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Forskningsartikel2015Vetenskapligt granskadÖppen tillgång

Den Entry Behavior in Scandinavian Brown Bears: Implications for Preventing Human Injuries

Sahlén, Veronica; Friebe, Andrea; Saebö, Solve; Swenson, Jon E.; Stoen, Ole-Gunnar

Sammanfattning

Encounters between Scandinavian brown bears (Ursus arctos) and humans that result in human injuries and fatalities typically coincide with den entry in October and November, and commonly occur near a den. Our aim was to determine when bears arrive at their dens, identify potential predictors of this event, document behavior and activity associated with this period, and attempt to explain the increased risk of bear-caused human injuries in this period. We analyzed global positioning system (GPS) location and activity data from brown bears in south-central Sweden, using generalized linear mixed models, statistical process control, and activity analyses. Bears arrived at their den sites between 6 October and 1 December. Timing varied by reproductive category, bear age, and year. Half of all bears significantly reduced their activity before arriving at the den area: on average 2,169m away from the den and 1.8 days before arrival. The other half reduced their activity after arriving at the den area. The latter bears took longer time to reach hibernation activity levels, but we did not find a difference in the start date of hibernation between the 2 groups. Bears also appeared to be sensitive to disturbance in this period, with higher den abandonment rates than later in winter, particularly for males and for bears that had not visited their den sites previously. Den entry occurred from October to December, with high variability and poor predictability of its timing. Therefore, restricting hunting or other recreation activities to reduce risk of injury by bears and disturbing bears probably would be both impractical and ineffective. Our findings can be used to educate hunters about bear behavior at this time of year. Many people associate dens with an increased risk of a bear responding aggressively to disturbance to defend its den, but our results indicate that other behavioral, and possibly physiological, changes in this period also may be involved. (c) 2014 The Authors. The Journal of Wildlife Management published by The Wildlife Society.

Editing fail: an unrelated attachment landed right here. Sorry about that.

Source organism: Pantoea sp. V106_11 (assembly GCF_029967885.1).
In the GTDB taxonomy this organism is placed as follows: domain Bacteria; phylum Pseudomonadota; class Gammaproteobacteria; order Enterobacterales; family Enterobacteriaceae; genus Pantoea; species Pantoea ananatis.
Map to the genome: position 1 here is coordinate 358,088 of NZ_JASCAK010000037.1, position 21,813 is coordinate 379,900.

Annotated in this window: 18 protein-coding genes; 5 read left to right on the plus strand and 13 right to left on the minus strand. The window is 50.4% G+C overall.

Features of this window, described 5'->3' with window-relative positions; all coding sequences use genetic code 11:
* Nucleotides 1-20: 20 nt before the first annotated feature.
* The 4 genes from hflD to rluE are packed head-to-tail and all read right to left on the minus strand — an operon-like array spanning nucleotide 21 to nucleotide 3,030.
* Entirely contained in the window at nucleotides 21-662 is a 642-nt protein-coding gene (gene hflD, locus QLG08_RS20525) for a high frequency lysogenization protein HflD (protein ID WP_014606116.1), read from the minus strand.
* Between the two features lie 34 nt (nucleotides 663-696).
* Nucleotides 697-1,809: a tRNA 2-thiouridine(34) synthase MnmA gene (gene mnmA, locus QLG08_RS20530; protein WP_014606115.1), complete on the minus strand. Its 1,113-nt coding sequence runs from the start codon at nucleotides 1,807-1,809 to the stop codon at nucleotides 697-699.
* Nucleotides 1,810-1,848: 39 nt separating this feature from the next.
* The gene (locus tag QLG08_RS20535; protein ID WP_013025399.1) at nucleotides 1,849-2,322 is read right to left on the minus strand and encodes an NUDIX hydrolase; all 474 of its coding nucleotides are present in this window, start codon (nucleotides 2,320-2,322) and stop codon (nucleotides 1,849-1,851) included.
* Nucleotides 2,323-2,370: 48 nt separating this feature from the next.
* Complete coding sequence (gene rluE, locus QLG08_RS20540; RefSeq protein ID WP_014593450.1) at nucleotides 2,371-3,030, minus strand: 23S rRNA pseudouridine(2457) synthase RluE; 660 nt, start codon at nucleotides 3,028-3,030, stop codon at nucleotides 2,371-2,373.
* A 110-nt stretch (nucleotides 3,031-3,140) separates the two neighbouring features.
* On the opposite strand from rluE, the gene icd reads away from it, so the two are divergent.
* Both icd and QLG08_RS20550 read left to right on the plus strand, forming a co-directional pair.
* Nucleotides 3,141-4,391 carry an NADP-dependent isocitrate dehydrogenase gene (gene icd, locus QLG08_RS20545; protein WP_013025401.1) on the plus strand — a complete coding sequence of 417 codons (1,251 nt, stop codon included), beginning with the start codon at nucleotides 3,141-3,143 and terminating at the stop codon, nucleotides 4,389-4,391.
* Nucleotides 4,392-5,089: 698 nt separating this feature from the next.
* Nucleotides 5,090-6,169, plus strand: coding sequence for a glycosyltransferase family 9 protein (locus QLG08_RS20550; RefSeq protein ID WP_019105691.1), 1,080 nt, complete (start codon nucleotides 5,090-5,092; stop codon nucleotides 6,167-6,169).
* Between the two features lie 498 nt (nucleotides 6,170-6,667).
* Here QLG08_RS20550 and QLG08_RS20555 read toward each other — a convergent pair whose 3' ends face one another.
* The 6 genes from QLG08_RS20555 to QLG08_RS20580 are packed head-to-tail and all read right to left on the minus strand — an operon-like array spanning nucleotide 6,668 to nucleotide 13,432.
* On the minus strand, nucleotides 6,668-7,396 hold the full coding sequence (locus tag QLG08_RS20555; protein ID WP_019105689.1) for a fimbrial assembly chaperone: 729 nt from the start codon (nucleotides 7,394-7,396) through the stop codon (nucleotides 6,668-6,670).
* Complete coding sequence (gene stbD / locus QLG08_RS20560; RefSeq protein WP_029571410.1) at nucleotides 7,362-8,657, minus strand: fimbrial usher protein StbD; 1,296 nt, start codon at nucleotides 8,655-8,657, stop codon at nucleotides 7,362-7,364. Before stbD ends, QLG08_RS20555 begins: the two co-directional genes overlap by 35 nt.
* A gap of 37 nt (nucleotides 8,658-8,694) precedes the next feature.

Nyckelord

bear-human conflict; bear management; behavior; brown bear; den entry; pre-denning activity; Scandinavia; Ursus arctos

Publicerad i

Journal of Wildlife Management
2015, Volym: 79, nummer: 2, sidor: 274-287 Utgivare: WILEY-BLACKWELL

      UKÄ forskningsämne

      Vilt- och fiskeförvaltning
      Etologi

      Publikationens identifierare

      DOI: https://doi.org/10.1002/jwmg.822

      Permanent länk till denna sida (URI)

      https://res.slu.se/id/publ/76138